If we knew for whom the immunologic features were optimal, that could be a way to change patient selection or cell processing -- defined with respect to immunologic parameters, not just clinical features. This could lead to a sipuleucel-T type treatment with a clinical impact that would be larger and more predictable. These assays on secondary endpoints of immune parameters have a common interpretation: The immune system has observable changes caused by sipuleucel-T infusions. The important take-home message from the present study is that subsets defined on the basis of specific immunologic assays have better survival. A converse implication of the present study is that it suggests a way to define (again, immunologically) a population at low likelihood of a clinically significant, favorable sipuleucel-T response. In the context of the high manufacturing costs, there is much interest to find ways to define for whom alternate therapeutic approaches to castrate-resistant prostate cancer may be better suited.
Sheikh, et al., and many others’ perspectives aim to connect the immune changes with specific clinical improvement. This report contributes to meeting the challenge of understanding and amplifying relevant immunologic events following sipuleucel-T treatment. The role of autologous cellular immunotherapy is new, and it is one that will continue to evolve in its application in the clinic.
Development of this article was supported by Dendreon Corp. Conflict of interest statement: Dr. Fishman has received honoraria from Dendreon corporation, and had been an investigator on the cited study [2, 3] and Dr. Spiess and Dr. Fishman are current investigators on Dendreon-sponsored research trial (NCT01353222; not cited).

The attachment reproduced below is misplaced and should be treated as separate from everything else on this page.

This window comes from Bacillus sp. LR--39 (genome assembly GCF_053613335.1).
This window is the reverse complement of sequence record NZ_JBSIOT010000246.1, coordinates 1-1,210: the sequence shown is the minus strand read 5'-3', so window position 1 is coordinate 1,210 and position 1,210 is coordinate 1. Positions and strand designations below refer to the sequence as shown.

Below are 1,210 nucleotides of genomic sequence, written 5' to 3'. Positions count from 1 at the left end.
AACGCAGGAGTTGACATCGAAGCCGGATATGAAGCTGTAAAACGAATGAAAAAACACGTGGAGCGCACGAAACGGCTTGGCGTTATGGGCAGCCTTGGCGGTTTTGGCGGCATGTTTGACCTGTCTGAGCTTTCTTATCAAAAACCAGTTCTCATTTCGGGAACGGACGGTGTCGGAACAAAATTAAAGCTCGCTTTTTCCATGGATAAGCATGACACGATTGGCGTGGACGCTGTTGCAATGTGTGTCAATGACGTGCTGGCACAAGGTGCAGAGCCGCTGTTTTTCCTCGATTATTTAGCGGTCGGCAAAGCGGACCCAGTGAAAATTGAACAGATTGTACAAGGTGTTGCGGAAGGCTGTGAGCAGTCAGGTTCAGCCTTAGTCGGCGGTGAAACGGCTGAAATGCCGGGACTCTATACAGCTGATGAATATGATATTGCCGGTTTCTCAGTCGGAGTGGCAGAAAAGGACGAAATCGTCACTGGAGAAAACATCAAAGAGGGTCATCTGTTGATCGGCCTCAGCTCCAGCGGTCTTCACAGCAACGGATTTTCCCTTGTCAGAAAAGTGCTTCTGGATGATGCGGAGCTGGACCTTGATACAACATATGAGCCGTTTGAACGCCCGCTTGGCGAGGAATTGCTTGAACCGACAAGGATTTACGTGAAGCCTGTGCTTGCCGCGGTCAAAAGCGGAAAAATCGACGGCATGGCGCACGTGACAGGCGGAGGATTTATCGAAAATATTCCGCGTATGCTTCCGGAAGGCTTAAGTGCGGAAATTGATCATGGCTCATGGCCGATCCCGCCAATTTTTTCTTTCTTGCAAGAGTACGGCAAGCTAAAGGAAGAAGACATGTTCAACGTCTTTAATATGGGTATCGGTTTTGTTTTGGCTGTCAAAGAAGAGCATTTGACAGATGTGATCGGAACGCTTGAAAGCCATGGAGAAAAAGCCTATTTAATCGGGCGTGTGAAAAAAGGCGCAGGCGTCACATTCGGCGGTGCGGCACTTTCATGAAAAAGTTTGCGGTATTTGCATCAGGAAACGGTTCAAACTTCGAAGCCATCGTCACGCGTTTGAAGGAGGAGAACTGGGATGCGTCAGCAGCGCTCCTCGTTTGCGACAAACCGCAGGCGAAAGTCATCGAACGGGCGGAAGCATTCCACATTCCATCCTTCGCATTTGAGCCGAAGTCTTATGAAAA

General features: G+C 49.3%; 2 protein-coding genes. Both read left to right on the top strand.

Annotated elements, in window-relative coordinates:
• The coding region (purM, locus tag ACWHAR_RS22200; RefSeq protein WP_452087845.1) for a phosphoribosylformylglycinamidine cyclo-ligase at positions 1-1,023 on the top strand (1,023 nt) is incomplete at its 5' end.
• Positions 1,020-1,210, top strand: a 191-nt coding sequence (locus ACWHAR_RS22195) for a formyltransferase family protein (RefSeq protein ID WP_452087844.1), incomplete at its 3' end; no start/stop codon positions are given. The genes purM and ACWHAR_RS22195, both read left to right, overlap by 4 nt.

- Sheikh NA, Petrylak D, Kantoff PW, Dela Rosa C, Stewart FP, Kuan LY, Whitmore JB, Trager JB, Poehlein CH, Frohlich MW, Urdal DL. Sipuleucel-T immune parameters correlate with survival: an analysis of the randomized phase 3 clinical trials in men with castration-resistant prostate cancer. Cancer Immunol Immunother. 2012 Aug 3.
- Kantoff PW, Higano CS, Shore ND, Berger ER, Small EJ, Penson DF, Redfern H, Ferrari AC, Dreicer R, Sims RB, Xu Y, Frohlich MW, Schellhammer PF; IMPACT Study Investigators. Sipuleucel-T immunotherapy for castration-resistant prostate cancer. N Engl J Med. 2010 Jul 29;363(5):411-22.
- Higano CS, Schellhammer PF, Small EJ, Burch PA, Nemunaitis J, Yuh L, Provost N, Frohlich MW (2009) Integrated data from 2 randomized, double-blind, placebo-controlled, phase 3 trials of active cellular immunotherapy with sipuleucel-T in advanced prostate cancer. Cancer 115:3670–3679.
- Small EJ, Schellhammer PF, Higano CS, Redfern CH, Nemunaitis JJ, Valone FH, Verjee SS, Jones LA, Hershberg RM (2006) Placebo-controlled phase III trial of immunologic therapy with sipuleucel-T (APC8015) in patients with metastatic, asymptomatic hormone refractory prostate cancer. J Clin Oncol 24:3089–3094
- Huber ML, Haynes L, Parker C, Iversen P. Interdisciplinary critique of sipuleucel-T as immunotherapy in castration-resistant prostate cancer. J Natl Cancer Inst. 2012 Feb 22;104(4):273-9.
- Kantoff PW, Higano C, Small E, et al. Re: Interdisciplinary critique of sipuleucel-T as immunotherapy in castration-resistant prostate cancer. J Natl Canc Inst. 2012;104:1107-9.
- Gulley JL, Leitman SF, Dahut W and Schlom J. Re: Interdisciplinary critique of sipuleucel-T as immunotherapy in castration-resistant prostate cancer. J Natl Canc Inst. 2012;104:1106.
- Drake CG. Re: Interdisciplinary Critique of Sipuleucel-T as Immunotherapy in Castration-Resistant Prostate Cancer [epub]. J Natl Canc Inst. 2012.
Philippe E. Spiess, MD, FACS, FRCS(C), Julio Pow-Sang, MD, and Mayer N. Fishman, MD, PhD as part of Beyond the Abstract on UroToday.com. This initiative offers a method of publishing for the professional urology community. Authors are given an opportunity to expand on the circumstances, limitations etc... of their research by referencing the published abstract.